William James

William James - Lecture Notes I. Biography James was a...

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Lecture Notes I. Biography James was a multifaceted thinker, a polymath who seemed “more alive than others” even while suffering from nervous disorders and heart ailments. His father was a Swedenborgian wealthy landowner. He was tutored in the US and also in Europe; he spoke French, German and Italian, but did not take to cosmopolitanism as his brother (novelist) Henry did. He had a crisis while wondering whether to be an artist or a scientist; he was interested in Darwinism and positivistic theories of man but was uncomfortable with the deterministic implications of Darwinian theory. (“All is nature and all is reason, too. We shall see.”) He was on the brink of suicide, disgusted with his “dead drifting.” By 1870 he had nervous disorders. In 1870-78 he staged a recovery. Philosophically: he read Renouvier and began to resolve his imperiled understanding of free will—“the first act of free will shall be to believe in free will,” with attention (= choosing where to direct the conscious mind) as the fundamental phenomonon of will. This fusion of the experience of freedom with the psychology of it was consistent with Darwinism: humans were distinguished by the ability to direct their consciousness to one thing or another. Emotional recovery, also: wife Alice Howe Gibbons. And vocational: fill-in anatomy lecture at Eliot’s Harvard then drifted towards philosophy—he was popular, making an effort to get to know students and courting their questions in class. II. The Principles of Psychology (1890) (part social science, part science, part pyschological) James set out to address the idea of experience: to reconcile the inside and outside. Given two major schools: rationalism (model of innate ideas in the brain, like Cartesian or Kantian interior space-time relations, that structure experience) and empiricism (model of experience being external sense data coming from outside and being processed by the self). James says that these two separate something that cannot be separated—that the human mind is made constantly active by the need to make judgment, in every instance of experience, on the knife-edge between self and other that is the perceptual field . In the moment of perception, one must consider the immediate experience that takes place here, whose first stage occurs before we even make judgments over subjectivity or objectivty because those divisions too are within us. This is an “inadvertent frontal assault” (JTK) on the two existing school, meaning we can start a new theory of experience from anything—representing and foreshadowing a transition to new ways of thinking (he means Modernism and Existentialism here, I think). To clarify the result, because this is tricky: James doesn’t demolish rationalism or empiricism; he just inserts the individual into both schemes. Sometimes you take the categorial imperative, sometimes you take Utilitarian motive (say)—and sometimes you choose between them, which act of choosing defines you as a person. Situations arise without precedent in –isms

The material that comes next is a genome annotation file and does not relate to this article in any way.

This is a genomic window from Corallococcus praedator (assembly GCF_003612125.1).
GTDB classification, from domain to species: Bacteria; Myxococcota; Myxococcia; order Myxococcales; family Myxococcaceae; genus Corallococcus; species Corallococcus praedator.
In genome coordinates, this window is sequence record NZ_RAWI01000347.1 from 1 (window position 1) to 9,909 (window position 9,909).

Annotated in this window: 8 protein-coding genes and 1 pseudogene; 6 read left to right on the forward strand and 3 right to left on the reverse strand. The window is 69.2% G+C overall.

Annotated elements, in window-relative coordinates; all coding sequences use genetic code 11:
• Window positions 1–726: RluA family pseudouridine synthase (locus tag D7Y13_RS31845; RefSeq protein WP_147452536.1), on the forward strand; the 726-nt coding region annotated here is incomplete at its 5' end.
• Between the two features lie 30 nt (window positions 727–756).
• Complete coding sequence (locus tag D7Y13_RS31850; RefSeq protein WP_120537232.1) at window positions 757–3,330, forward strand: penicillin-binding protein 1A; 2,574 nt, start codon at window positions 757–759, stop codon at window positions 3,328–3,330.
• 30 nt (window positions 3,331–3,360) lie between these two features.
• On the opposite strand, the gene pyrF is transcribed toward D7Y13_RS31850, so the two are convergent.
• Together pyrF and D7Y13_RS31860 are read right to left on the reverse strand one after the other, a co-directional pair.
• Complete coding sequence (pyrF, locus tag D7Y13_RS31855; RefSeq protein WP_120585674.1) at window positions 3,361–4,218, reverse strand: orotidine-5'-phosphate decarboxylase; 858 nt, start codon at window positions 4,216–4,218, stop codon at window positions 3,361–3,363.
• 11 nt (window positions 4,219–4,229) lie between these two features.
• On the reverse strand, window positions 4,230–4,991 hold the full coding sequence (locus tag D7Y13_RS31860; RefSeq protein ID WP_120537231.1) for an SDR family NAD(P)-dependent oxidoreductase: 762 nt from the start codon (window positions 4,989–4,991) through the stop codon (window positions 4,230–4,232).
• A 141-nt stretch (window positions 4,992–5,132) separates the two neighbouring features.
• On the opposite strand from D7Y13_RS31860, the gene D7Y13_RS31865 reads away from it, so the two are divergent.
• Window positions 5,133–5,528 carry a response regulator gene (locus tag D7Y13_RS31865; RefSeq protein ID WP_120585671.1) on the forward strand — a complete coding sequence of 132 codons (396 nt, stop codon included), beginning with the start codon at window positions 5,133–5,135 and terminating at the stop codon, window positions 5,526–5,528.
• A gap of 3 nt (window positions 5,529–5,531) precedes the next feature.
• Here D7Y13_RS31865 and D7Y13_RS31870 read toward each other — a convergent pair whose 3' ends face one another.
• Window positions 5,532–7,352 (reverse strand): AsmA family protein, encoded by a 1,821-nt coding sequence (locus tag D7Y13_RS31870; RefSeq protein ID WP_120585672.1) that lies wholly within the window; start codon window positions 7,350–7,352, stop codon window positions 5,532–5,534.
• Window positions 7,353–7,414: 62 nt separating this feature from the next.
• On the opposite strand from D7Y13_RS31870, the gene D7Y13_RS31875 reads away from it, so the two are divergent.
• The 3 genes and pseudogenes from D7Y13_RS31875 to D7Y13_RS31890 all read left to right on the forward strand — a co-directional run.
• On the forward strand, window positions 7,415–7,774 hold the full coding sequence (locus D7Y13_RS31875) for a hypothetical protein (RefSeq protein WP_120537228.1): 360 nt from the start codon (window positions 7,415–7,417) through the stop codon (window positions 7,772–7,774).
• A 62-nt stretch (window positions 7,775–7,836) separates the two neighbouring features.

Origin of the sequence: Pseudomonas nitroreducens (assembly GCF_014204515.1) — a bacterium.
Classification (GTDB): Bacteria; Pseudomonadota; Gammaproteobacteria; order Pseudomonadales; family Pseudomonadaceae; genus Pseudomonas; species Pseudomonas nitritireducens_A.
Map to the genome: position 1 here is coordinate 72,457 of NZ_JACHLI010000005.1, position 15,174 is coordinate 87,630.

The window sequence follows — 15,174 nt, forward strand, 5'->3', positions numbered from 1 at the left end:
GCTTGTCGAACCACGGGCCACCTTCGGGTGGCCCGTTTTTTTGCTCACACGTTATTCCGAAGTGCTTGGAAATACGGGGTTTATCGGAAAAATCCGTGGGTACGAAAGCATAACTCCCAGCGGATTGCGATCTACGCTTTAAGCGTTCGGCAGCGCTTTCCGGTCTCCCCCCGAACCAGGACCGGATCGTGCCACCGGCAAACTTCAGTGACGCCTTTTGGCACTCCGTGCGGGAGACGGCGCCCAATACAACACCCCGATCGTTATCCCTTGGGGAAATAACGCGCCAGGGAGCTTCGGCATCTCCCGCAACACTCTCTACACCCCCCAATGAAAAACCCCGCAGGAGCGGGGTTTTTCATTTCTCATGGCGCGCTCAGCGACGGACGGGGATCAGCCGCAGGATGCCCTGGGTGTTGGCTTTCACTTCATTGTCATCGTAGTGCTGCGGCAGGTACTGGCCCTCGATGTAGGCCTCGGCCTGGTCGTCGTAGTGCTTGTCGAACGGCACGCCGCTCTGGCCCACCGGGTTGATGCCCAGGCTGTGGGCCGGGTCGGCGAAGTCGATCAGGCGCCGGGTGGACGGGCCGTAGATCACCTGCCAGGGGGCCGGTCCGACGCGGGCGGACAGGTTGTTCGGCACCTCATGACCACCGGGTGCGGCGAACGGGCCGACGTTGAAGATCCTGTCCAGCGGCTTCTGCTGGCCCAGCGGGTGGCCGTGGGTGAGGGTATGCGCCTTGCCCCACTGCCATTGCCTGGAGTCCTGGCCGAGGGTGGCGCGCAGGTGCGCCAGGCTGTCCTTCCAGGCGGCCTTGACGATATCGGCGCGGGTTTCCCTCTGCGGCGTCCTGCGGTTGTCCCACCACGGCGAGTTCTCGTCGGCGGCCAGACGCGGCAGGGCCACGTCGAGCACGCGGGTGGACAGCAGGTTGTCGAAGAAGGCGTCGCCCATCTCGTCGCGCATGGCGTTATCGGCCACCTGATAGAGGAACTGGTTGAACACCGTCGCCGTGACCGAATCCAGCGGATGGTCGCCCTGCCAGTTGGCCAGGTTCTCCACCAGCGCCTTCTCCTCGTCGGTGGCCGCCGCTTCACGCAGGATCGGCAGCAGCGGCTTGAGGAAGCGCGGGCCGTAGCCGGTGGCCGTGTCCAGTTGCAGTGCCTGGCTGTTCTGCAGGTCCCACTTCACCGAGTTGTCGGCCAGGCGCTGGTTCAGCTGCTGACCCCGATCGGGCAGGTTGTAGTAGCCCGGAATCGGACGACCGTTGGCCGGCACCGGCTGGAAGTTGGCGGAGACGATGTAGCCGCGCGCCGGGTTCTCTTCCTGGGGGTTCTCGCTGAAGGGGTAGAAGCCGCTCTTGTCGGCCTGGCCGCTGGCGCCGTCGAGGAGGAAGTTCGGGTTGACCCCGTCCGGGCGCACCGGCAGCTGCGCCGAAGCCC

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This note was uploaded on 03/23/2012 for the course HIS 1330 taught by Professor Jameskloppenberg during the Fall '11 term at Harvard.

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William James - Lecture Notes I. Biography James was a...

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